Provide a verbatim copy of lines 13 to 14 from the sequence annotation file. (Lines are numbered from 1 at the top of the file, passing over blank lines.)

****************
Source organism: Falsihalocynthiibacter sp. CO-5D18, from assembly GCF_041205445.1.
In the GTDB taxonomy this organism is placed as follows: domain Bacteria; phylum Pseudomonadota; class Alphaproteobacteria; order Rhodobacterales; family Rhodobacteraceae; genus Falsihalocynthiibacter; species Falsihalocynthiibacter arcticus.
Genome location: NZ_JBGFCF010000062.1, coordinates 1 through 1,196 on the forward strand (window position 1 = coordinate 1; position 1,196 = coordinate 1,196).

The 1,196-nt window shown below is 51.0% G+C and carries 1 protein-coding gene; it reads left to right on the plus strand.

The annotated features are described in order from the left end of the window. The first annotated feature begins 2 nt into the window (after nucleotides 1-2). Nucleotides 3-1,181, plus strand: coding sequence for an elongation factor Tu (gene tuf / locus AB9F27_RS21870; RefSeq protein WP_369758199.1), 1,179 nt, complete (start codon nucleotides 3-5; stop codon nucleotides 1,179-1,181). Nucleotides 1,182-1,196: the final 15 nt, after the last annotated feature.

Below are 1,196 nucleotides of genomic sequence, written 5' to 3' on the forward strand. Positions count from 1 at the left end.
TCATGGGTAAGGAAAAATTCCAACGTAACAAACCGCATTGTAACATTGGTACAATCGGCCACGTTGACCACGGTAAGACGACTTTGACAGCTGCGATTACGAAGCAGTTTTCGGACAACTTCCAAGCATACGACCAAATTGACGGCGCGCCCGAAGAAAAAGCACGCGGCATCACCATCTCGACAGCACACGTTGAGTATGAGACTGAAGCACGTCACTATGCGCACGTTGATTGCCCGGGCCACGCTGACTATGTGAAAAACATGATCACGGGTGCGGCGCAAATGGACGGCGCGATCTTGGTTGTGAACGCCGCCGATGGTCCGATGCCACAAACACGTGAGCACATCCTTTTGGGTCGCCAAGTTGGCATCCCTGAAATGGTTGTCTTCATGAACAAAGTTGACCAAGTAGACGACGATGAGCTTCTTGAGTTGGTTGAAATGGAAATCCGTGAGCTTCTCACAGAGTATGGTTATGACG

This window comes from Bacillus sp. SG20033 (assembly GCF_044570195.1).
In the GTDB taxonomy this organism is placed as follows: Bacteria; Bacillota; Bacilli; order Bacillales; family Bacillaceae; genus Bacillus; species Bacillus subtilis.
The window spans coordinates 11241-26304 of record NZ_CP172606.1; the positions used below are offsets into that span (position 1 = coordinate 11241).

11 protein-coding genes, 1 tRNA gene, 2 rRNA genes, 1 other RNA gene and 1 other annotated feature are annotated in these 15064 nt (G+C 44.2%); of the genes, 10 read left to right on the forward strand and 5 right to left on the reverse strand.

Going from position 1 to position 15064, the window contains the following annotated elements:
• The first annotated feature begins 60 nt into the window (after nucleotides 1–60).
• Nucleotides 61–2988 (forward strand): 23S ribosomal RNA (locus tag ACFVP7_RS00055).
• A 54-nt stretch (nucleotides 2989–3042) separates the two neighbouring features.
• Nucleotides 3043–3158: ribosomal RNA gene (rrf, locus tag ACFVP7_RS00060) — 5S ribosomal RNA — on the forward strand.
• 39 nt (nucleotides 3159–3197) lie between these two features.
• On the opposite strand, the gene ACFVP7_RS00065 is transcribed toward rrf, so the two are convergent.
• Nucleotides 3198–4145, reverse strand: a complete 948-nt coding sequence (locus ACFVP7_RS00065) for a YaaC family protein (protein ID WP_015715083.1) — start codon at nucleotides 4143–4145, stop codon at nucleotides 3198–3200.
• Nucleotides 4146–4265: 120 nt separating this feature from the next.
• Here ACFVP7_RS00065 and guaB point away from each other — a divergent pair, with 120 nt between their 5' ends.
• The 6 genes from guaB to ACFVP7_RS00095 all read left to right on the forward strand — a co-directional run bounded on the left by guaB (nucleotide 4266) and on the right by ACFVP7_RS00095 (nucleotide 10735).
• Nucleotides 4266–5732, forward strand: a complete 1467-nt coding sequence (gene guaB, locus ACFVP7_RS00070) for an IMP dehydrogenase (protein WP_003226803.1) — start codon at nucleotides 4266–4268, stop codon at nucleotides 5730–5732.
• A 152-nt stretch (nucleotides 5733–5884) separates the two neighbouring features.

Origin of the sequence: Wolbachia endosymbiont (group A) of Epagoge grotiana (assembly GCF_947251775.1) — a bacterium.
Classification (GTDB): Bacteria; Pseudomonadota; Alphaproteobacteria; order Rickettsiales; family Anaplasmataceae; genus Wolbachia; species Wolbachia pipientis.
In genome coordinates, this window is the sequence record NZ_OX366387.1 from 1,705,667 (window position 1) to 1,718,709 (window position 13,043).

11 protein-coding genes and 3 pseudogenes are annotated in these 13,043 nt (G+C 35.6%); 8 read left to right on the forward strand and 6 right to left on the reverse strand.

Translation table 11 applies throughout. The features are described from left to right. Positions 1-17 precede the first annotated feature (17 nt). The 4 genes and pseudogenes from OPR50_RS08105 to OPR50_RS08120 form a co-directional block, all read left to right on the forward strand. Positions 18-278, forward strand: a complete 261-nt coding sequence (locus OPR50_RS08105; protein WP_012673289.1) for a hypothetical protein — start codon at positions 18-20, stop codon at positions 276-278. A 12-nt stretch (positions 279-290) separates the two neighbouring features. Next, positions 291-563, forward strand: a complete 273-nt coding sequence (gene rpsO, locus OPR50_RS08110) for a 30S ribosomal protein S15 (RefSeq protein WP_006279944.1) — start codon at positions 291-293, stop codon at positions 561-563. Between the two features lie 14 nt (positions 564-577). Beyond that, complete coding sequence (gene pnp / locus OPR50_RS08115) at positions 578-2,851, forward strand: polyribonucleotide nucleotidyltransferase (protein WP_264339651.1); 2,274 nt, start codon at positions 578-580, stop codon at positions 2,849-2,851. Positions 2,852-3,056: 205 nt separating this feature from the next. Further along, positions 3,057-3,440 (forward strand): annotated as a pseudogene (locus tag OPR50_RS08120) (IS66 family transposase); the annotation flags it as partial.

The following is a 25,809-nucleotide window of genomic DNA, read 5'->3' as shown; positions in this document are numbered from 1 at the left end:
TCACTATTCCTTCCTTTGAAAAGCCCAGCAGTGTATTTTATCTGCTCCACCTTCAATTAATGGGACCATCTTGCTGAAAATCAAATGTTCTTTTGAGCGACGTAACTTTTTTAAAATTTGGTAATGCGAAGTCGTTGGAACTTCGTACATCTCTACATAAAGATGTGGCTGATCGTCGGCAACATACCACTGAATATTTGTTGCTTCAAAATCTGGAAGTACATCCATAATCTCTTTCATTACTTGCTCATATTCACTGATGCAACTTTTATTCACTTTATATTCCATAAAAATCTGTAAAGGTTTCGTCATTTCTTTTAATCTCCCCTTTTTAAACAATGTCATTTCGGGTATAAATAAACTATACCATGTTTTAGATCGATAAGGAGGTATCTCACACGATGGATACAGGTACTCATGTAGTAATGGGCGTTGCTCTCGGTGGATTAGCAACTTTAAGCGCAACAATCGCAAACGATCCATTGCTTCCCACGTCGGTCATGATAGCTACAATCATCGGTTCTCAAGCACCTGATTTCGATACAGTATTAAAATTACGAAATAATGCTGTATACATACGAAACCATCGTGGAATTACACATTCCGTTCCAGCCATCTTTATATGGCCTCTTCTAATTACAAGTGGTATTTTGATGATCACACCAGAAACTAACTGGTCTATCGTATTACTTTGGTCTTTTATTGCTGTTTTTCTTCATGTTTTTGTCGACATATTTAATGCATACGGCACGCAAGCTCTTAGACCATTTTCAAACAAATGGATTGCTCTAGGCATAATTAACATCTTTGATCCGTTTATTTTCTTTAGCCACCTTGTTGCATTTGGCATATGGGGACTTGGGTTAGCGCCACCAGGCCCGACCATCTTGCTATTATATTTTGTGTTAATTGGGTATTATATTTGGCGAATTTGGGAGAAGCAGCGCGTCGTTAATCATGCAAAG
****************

• The first annotated feature begins 60 nt into the window (after nucleotides 1–60).
• Nucleotides 61–2988 (forward strand): 23S ribosomal RNA (locus tag ACFVP7_RS00055).